We are, of course, grateful for the Congressional support to date and look forward to working with the AGA, the GTI, and interested utilities, to support this important legislation, along with other anticipated initiatives favorable to renewable energy from the incoming Obama administration, the Congress, and key states where we are actively pursuing projects.
We believe that demand for renewable energy and renewable natural gas remains strong. While other renewable energy sources often are highly dependent on subsidies, our project economics do not depend on subsidies, but as we stated many times, we do seek to be on par with other renewables.
The new political climate seems strongly oriented towards renewable energy and we believe positions the company well to benefit from such legislation. We also believe that there continues to be broad concerns about traditional petroleum-based, as well as food-crop based, renewable transportation fuels. The discussions related to a shift to natural gas continues as a fuel for vehicles and fits well with the nature of our biogas production.
Under the new administration we believe more emphasis will be focused on incentivizing natural gas as a transport fuel, which bodes well for our market position.
While we have experienced volatility in the price of brown gas over the last several months, including the normal softening of prices during the fall season, the price of gas has recovered to the same level that existed when we negotiated our long-term R&G agreement with PG&E, approximately $7.20 per million Btu.
The projected 2010 strip today is $8.22 with a similar price for 2011. It must be remembered that we price our R&G product at a market price reflecting the value of our green premium, which we believe will increase over time. It is for this reason that we seek longer-term agreements that provide greater certainty in future revenue streams than which exist in the monthly volatile gas markets. We believe that pricing certainty will allow us to attract capital to support our growth.
We also see increased interest in our R&G as a renewable fuel to displace brown gas in the production of clean energy from users of fuel cells as well as from producers of solar and wind projects seeking to firm up their renewable character of their projects. We believe that these sources of demand increase the market value for our product.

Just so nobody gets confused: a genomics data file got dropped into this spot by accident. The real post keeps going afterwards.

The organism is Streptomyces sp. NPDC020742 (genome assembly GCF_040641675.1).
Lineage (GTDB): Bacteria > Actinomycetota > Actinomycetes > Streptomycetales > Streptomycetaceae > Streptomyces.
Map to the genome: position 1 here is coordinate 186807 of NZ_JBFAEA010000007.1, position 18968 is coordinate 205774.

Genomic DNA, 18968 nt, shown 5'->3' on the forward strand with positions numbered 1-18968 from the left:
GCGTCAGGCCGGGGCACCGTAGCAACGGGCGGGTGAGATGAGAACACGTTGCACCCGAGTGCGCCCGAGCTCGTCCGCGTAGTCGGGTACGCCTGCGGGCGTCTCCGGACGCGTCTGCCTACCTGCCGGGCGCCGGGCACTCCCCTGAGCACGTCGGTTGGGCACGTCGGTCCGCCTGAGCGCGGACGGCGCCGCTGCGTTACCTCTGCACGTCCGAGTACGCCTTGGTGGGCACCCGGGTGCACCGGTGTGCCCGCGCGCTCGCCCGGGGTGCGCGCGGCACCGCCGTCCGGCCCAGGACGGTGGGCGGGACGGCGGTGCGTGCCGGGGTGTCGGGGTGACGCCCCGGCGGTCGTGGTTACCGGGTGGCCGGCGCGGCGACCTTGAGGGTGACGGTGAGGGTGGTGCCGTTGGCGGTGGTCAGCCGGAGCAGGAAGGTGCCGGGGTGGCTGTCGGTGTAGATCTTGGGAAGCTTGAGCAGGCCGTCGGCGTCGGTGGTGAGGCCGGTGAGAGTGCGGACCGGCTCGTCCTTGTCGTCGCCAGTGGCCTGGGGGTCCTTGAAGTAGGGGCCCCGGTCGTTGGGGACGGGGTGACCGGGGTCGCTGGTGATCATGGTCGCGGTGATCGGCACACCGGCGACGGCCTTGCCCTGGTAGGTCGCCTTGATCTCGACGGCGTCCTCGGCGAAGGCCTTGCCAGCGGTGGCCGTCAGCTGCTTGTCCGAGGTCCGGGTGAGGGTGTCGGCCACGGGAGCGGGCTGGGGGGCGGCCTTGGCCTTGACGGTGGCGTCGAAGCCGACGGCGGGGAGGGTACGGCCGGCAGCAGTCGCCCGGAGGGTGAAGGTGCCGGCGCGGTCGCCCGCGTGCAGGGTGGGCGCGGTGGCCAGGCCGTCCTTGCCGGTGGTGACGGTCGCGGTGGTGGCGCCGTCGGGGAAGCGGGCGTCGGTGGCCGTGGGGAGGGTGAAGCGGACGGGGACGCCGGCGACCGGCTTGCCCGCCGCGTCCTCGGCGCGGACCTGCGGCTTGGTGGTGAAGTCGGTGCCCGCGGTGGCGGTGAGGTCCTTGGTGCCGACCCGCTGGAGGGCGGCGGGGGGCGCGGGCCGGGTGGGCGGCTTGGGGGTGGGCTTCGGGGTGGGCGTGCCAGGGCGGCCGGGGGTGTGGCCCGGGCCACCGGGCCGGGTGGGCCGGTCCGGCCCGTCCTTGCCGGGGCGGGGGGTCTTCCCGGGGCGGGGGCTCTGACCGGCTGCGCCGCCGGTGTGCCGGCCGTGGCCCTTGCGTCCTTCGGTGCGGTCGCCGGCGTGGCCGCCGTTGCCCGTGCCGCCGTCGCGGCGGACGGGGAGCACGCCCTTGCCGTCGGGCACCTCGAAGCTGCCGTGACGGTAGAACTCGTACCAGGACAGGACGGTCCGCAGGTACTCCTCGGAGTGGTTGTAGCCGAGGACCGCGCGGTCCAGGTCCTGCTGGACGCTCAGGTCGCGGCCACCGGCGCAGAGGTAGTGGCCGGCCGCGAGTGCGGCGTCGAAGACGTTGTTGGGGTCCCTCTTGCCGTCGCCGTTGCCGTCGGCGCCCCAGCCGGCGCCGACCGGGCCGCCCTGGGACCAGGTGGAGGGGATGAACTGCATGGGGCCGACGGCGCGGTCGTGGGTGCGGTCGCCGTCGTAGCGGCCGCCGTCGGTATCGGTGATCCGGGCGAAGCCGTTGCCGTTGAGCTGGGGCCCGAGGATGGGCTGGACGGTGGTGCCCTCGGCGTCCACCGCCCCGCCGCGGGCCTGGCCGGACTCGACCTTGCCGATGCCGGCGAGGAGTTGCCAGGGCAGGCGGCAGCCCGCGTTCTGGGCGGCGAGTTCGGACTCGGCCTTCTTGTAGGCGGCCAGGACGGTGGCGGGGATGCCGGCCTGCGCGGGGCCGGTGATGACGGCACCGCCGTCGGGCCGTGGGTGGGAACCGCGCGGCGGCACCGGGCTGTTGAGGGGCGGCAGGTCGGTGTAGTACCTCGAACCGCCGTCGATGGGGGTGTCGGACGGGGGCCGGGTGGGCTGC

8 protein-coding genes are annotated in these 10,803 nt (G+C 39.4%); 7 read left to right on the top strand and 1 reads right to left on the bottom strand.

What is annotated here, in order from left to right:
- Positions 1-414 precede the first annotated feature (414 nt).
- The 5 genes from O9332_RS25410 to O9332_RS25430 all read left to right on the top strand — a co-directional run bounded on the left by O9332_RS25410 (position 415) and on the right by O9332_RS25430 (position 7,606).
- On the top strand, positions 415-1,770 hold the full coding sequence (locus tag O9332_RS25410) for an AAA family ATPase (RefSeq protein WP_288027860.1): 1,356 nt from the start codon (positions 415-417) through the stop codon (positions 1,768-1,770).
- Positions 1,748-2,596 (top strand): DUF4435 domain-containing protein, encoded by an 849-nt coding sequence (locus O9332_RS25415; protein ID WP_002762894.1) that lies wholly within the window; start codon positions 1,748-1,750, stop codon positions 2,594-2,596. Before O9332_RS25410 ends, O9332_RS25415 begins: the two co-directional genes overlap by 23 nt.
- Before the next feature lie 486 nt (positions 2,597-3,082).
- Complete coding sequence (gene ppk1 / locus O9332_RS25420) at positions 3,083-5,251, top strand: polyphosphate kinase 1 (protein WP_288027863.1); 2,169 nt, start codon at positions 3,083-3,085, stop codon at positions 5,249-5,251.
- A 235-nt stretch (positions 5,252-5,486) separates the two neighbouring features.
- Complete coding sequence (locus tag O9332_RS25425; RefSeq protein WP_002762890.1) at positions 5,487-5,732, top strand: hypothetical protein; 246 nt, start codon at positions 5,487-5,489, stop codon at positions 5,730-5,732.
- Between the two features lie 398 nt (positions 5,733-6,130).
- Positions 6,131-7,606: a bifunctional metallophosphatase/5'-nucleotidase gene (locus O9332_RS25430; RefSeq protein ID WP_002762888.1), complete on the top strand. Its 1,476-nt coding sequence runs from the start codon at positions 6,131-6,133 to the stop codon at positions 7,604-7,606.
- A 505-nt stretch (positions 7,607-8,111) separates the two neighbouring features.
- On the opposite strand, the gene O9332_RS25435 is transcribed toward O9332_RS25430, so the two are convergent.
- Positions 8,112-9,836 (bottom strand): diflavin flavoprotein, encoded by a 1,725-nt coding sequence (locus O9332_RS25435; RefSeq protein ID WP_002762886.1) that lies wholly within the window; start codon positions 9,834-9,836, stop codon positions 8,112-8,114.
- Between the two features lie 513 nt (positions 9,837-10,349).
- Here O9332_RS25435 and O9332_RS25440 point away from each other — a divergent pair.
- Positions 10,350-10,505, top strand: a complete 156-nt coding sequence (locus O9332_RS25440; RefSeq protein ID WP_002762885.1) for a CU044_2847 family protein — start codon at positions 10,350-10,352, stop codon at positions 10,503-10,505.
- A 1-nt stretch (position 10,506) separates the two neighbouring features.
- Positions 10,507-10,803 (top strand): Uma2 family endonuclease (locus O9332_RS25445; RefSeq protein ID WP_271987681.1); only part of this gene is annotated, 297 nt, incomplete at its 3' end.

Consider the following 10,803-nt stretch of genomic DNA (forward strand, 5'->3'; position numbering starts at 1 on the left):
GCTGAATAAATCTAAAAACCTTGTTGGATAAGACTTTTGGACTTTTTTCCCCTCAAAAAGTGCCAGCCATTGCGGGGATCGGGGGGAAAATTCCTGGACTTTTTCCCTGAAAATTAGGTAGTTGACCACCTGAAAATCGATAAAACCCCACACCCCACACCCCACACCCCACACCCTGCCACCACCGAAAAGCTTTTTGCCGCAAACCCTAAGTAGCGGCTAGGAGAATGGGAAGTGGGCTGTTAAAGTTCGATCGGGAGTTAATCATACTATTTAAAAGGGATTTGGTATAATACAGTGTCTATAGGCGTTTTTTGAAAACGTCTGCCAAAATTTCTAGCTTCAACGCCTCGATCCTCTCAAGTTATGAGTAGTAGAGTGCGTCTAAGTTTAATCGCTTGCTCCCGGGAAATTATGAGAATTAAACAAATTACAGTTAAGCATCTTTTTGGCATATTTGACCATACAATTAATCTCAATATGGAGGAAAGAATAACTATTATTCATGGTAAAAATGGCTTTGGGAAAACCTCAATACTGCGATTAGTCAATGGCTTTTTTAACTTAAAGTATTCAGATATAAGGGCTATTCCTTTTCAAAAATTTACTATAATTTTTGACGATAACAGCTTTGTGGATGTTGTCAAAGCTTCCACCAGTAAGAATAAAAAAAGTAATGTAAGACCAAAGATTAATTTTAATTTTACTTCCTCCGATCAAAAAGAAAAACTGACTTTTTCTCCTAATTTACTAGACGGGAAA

The company believes that all these factors bode well as we seek to maintain our first-mover status in the biogas market, execute on our identified projects totaling 5.0 million MMBtu per year of energy production, and continue to bring forward our development pipeline of over 10.7 million MMBtu of energy production per year.
During the last quarter the company undertook a number of initiatives in its transformation from a development-based company to a sustainable operating company. These seven initiatives have been addressed in this call. Let me just summarize them.
We discussed the means to enhance our capital structure, both with the Zeigler offering and the Bar 20 financing. We have confidence in the Huckabay Ridge in achieving its operating performance and I appreciate, Craig, you being on the line to describe that process. We have taken actions to reduce our G&A costs and plan to maintain those reductions into 2009. We see improvements in our project costs with the decrease in the cost of commodities, which will help reduce our project capital costs and therefore improve our project returns. We have achieved some value already for our by-products with our alliance with Organics and will continue to seek other values for our by-products. And we will continue to seek parity working with the federal agencies, with government, with state agencies, for parity with regards to other renewable and bio fuels and at the same time prepare our next group of projects to continue our growth.
These initiatives form the framework of our decision making and focus the organization at its inflection point in its growth cycle.